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Constitutional Conflict Of The Dealth Penalty

776 words - 3 pages

Constitutional Conflict of the Dealth Penalty

The courts positions of the death penalty has changed over the years. For centuries societies have used death as the ultimate penalty for crime. In the 1960's, the court ruled against the death penalty as a "cruel and unusual punishment", which was forbidden by the eighth amendment of the Constitution. By the 1990's the death penalty was again in wide use supported by the court and Congress, which continually expanded by legislation the crimes for which death would be an acceptable penalty.
Supreme Court cases that have felt the death penalty was unconstitutional include Roberts vs. Louisiana and Furman vs. Georgia. Roberts vs. Louisiana, (1976) was a case that tried Robert, who robbed a store in Louisiana. During the robbery, Robert shot and killed an on duty police officer. He was convicted of first degree murder and was sentenced to death. He appealed and his case went to the Supreme Court. The Supreme Court's decision was that it was unconstitutional for everyone convicted of murder to be sentenced to death.
The most important case that ruled the death penalty unconstitutional is Furman vs. Georgia, 1972. The U.S. Supreme Court, in a majority of five to four, ruled that the death penalty was "cruel and unusual" and thus violated the eighth amendment. Justice Brennen thought the death penalty was "cruel and unusual in all cases, a denial of the executed person's humanity, and uniquely degrading to human dignity" (The American Heritage History of the Bill of Rights, p. 93.).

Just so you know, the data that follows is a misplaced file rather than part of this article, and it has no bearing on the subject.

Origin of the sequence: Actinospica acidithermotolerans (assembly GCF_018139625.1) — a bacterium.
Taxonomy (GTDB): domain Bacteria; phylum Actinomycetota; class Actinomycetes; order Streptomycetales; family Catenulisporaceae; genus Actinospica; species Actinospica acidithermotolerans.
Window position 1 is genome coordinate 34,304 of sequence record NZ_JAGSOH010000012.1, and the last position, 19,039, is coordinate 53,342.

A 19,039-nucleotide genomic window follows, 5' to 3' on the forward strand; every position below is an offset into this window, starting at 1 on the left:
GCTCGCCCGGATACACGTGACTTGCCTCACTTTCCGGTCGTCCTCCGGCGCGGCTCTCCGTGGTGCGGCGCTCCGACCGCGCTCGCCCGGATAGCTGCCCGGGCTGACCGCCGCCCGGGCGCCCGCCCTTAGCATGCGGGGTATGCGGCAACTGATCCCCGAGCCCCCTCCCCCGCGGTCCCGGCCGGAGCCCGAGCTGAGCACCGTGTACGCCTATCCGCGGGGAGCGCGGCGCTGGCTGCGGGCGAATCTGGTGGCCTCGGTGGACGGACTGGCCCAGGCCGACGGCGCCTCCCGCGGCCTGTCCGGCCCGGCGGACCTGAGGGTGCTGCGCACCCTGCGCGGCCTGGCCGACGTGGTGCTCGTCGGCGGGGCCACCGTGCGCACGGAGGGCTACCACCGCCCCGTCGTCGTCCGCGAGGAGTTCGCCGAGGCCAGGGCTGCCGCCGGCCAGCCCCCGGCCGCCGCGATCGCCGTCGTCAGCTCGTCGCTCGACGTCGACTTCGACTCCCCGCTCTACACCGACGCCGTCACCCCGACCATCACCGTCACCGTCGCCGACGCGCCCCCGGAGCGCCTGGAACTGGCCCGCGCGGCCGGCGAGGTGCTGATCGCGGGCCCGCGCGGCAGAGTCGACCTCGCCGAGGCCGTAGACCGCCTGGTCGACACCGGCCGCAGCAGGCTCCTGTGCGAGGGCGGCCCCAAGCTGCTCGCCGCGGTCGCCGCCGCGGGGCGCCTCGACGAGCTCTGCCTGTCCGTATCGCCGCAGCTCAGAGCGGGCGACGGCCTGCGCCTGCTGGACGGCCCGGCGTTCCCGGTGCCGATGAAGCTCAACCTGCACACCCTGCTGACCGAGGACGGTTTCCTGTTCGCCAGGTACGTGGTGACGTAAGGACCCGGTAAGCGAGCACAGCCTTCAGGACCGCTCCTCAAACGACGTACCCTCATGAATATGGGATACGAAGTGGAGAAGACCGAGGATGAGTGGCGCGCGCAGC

Historically speaking when the Eighth Amendment was written Capitol Punishment was a fact of American life and continued to be so. The Supreme Court handed down on July 2, 1976 in Gregg V. Georgia a landmark case clarifying the Eighth Amendment. “In this case the Court approved a new Georgia statute that set out in detail various aggravating and mitigating circumstances that would justify the imposition of the Capitol Penalty. These circumstances included air craft highjacking; treason; murder for hire; murder of a judicial officer, policeman, or fireman in line of duty; and murder by a person with a previous record of violent crime. This decision made it clear that the justices did not consider the death penalty per say to be...

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